America's over-the-counter gun law is really just asking for trouble
A ban on guns would not have stopped the Aurora movie massacre says the governor of Colorado John Hickenlooper.
He argues that suspect James Holmes, who was kitted out with a frighteningly large arsenal that included four powerful guns and somewhere in the region of 6,000 rounds of ammunition, would have found something else.
"He's going to know how to create a bomb. Who knows where his mind would have gone? He would have done something to create this problem." There may be some grain of truth in what Governor Hickenlooper says, but the fact remains that what made it so easy - far too easy - for one person to "create this problem" on such a horrific scale was undoubtedly the almost casual availability of guns in some states in the US.
There are stores you can walk into in America where the sort of assault weapons you associate with frontline Helmand are displayed on shelves like laptops in the electronics department.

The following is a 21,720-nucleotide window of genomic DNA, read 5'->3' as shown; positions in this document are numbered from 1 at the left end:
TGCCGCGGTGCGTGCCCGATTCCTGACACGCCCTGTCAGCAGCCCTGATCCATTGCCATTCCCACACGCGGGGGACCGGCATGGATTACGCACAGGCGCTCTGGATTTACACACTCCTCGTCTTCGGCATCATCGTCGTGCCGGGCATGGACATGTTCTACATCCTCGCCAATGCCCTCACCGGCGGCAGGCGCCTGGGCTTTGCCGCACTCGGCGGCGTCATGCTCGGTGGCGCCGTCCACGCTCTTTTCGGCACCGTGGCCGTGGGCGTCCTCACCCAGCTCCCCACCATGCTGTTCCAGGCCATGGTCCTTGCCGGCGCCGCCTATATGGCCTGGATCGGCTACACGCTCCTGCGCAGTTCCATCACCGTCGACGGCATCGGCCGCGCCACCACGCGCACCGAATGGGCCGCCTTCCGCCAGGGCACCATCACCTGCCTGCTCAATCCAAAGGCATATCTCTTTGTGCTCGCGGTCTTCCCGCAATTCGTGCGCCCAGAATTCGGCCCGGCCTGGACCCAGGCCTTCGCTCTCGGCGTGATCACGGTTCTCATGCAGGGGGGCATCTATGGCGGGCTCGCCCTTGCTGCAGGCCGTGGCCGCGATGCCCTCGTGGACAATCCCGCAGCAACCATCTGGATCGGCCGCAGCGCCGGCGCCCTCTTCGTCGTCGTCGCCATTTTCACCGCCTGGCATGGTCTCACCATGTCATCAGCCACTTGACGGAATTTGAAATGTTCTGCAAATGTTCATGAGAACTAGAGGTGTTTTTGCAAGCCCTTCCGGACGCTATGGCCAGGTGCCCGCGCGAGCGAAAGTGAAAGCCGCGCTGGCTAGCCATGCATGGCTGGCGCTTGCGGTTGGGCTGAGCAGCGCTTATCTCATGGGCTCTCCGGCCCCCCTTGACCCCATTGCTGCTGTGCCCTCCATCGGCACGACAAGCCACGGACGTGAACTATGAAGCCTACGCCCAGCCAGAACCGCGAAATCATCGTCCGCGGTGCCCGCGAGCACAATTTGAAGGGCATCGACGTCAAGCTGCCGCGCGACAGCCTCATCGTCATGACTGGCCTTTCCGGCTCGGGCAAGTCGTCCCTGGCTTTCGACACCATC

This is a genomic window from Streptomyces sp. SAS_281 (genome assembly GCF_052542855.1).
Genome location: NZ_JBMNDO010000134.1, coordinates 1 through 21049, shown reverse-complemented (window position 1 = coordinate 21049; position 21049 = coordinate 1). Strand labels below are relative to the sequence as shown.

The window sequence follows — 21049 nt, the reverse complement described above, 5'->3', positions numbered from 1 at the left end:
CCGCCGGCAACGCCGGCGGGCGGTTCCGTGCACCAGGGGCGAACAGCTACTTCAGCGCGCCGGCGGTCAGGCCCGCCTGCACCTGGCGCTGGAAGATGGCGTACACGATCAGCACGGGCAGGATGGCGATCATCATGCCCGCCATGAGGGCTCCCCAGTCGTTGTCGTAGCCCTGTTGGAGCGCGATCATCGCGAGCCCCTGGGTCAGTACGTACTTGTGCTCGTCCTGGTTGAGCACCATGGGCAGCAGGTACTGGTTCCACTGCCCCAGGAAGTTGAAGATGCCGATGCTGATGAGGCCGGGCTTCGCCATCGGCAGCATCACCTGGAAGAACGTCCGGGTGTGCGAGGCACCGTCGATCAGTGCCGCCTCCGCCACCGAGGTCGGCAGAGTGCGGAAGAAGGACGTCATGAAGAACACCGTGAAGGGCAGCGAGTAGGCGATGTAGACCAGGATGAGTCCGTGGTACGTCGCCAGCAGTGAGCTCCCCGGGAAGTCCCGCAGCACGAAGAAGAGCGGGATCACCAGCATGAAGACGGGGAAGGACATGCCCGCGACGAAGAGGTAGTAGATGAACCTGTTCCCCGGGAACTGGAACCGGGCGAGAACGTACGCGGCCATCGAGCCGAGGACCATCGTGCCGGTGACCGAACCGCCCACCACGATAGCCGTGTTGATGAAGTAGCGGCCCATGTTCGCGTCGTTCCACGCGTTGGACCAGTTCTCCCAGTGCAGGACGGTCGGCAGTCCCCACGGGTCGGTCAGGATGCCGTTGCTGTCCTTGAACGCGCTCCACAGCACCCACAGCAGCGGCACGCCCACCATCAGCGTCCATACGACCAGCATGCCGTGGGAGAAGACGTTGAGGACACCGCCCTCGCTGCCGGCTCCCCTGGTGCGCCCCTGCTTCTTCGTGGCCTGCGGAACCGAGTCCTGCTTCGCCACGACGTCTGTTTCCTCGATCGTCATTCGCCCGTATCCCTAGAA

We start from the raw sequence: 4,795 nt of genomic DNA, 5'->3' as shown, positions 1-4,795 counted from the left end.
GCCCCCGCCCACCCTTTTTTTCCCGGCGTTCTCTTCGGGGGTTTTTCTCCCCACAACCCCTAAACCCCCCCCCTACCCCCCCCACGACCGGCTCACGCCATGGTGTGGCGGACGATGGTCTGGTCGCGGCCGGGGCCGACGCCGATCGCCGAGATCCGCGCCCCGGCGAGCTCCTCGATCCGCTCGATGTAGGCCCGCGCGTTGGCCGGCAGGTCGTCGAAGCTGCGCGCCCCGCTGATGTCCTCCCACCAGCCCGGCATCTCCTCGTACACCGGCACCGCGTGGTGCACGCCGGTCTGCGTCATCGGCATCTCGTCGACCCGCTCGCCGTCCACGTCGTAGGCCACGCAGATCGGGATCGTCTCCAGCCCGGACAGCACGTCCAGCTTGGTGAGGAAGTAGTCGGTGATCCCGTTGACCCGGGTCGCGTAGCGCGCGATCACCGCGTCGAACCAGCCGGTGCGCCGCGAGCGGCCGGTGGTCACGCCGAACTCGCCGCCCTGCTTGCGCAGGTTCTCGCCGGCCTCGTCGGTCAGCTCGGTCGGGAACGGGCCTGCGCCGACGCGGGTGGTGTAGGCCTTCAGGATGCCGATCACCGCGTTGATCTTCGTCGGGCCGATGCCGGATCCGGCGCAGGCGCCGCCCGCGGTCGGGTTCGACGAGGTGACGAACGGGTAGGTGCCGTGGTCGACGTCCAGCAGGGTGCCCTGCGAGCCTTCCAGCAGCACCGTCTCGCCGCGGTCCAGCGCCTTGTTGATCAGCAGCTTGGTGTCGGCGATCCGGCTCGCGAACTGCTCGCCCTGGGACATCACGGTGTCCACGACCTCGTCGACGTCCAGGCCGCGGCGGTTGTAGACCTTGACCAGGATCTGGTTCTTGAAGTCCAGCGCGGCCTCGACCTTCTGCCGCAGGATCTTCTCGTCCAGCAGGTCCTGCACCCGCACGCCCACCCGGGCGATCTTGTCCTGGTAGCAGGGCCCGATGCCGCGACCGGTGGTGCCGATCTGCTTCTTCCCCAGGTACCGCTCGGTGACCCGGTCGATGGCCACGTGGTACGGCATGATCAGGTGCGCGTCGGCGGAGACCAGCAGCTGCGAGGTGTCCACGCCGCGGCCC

And boxes of high velocity bullets are stacked nearby like cut-price beans in the grocery aisles. For less than £100 you can purchase (online) the permit that allows you to carry a concealed weapon.
Whatever manic episode propelled James Homes into the Aurora Cinema, it is an inescapable truth that the weaponry he carried ensured the toll of dead and injured was always going to be on a massive scale. Governor Hickenlooper, who is a member of the Democratic Party, describes Holmes as a "warped creature".
"I think of him almost as a terrorist," he adds.
You don't need a medical degree to know that the "warped" Holmes is obviously mentally ill.
That doesn't in any way diminish the horror of his crime or the suffering of his victims.
But isn't it also a bit warped, Governor, that Holmes, and God knows how many others like him, have had such easy access to such devastating weapons of mass destruction.
The man whose finger was on the trigger is in the dock.
So too should be the system that put the rifle in his hands.